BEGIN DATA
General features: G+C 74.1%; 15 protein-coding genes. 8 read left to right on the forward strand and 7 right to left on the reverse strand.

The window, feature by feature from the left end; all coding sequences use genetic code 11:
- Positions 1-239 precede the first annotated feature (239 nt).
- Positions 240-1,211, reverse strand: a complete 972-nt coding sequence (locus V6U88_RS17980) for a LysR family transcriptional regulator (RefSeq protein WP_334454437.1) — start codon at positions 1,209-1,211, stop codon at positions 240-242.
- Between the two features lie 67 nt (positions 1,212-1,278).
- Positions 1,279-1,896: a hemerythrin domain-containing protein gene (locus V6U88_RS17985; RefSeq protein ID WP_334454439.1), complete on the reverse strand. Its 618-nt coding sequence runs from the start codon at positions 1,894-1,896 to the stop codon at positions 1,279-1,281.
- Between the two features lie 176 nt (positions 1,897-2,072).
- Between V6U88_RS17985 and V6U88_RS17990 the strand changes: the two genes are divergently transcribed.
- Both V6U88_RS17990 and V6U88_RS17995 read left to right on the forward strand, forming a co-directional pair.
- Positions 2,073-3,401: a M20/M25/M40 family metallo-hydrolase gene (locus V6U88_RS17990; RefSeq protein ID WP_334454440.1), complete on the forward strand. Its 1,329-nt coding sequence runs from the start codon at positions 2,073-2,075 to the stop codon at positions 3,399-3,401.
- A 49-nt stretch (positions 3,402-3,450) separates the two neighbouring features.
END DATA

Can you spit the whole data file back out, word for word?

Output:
General features: G+C 74.1%; 15 protein-coding genes. 8 read left to right on the forward strand and 7 right to left on the reverse strand.

The window, feature by feature from the left end; all coding sequences use genetic code 11:
- Positions 1-239 precede the first annotated feature (239 nt).
- Positions 240-1,211, reverse strand: a complete 972-nt coding sequence (locus V6U88_RS17980) for a LysR family transcriptional regulator (RefSeq protein WP_334454437.1) — start codon at positions 1,209-1,211, stop codon at positions 240-242.
- Between the two features lie 67 nt (positions 1,212-1,278).
- Positions 1,279-1,896: a hemerythrin domain-containing protein gene (locus V6U88_RS17985; RefSeq protein ID WP_334454439.1), complete on the reverse strand. Its 618-nt coding sequence runs from the start codon at positions 1,894-1,896 to the stop codon at positions 1,279-1,281.
- Between the two features lie 176 nt (positions 1,897-2,072).
- Between V6U88_RS17985 and V6U88_RS17990 the strand changes: the two genes are divergently transcribed.
- Both V6U88_RS17990 and V6U88_RS17995 read left to right on the forward strand, forming a co-directional pair.
- Positions 2,073-3,401: a M20/M25/M40 family metallo-hydrolase gene (locus V6U88_RS17990; RefSeq protein ID WP_334454440.1), complete on the forward strand. Its 1,329-nt coding sequence runs from the start codon at positions 2,073-2,075 to the stop codon at positions 3,399-3,401.
- A 49-nt stretch (positions 3,402-3,450) separates the two neighbouring features.